Tuesday, August 09, 2005

Air France 358 – the Likely Cause (3)

After all the speculation about aquaplaning, which I had felt was a fairly strong case of what had occurred, we have been told that the flight recorder points to the pilot landing too far down the runway, leaving the plane inadequate runway distance left to decelerate to a slow taxiing speed, given the wet conditions which made braking a lot less effective.

The aircraft speed at 148 knots or 170 mph, just 8 knots or 9 mph over the ideal approach speed of 140 knots, wasn’t all that excessive. This wasn't a factor at all.

The landing half way down the runway appears rather unusual because most pilots would have approached an aerodrome in bad weather by the use of automated guidance system in a runway approach, if not in an auto-landing. Such systems are near fool-proof of the piloting errors that a human would make, and would have positioned the aeroplane safely to land on the runway with sufficient distance to roll to a comfortable walking pace, even in wet conditions.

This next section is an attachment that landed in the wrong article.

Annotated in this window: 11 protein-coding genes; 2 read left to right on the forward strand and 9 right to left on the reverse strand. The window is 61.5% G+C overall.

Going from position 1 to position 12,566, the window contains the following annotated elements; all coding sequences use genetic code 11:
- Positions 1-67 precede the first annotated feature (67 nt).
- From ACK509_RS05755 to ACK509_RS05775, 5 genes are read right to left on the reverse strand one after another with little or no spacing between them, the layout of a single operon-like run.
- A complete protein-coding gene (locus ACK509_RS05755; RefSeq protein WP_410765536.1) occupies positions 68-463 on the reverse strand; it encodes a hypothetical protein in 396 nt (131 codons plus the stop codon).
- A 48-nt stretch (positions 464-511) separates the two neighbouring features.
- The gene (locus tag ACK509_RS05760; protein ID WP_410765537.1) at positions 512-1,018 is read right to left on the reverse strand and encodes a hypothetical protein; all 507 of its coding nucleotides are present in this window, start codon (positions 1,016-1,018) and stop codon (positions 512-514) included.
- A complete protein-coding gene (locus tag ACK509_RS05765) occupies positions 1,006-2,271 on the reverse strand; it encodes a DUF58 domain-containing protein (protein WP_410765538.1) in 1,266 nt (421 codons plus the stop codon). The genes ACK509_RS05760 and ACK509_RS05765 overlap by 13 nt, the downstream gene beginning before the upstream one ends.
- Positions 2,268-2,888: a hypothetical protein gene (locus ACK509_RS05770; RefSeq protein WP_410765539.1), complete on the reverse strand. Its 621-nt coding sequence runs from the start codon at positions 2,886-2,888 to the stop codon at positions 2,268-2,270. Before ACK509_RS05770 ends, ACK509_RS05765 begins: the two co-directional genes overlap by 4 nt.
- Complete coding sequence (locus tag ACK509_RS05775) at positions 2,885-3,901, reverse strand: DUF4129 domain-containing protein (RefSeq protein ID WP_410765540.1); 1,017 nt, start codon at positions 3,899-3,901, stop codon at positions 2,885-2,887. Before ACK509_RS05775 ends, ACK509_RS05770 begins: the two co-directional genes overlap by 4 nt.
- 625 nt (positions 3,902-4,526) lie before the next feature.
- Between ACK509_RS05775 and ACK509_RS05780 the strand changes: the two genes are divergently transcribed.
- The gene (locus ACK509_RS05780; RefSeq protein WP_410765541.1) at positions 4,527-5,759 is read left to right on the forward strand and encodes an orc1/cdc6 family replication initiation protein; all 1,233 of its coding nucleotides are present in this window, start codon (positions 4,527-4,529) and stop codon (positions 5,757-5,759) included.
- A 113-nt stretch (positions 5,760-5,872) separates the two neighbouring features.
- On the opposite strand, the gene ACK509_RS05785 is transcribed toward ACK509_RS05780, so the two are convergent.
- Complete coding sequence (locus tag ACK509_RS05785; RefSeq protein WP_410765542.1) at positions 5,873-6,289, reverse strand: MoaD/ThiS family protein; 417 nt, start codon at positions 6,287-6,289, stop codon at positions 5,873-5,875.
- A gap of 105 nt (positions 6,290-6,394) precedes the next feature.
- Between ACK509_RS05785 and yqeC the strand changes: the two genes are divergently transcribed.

What had motivated the pilots to conduct a manual approach that positioned them so far down the runway? It sure as hell doesn't good for them.

Related posts:
Air France 358 – the Likely Cause
AirFrance 358 – the Likely Cause (2)

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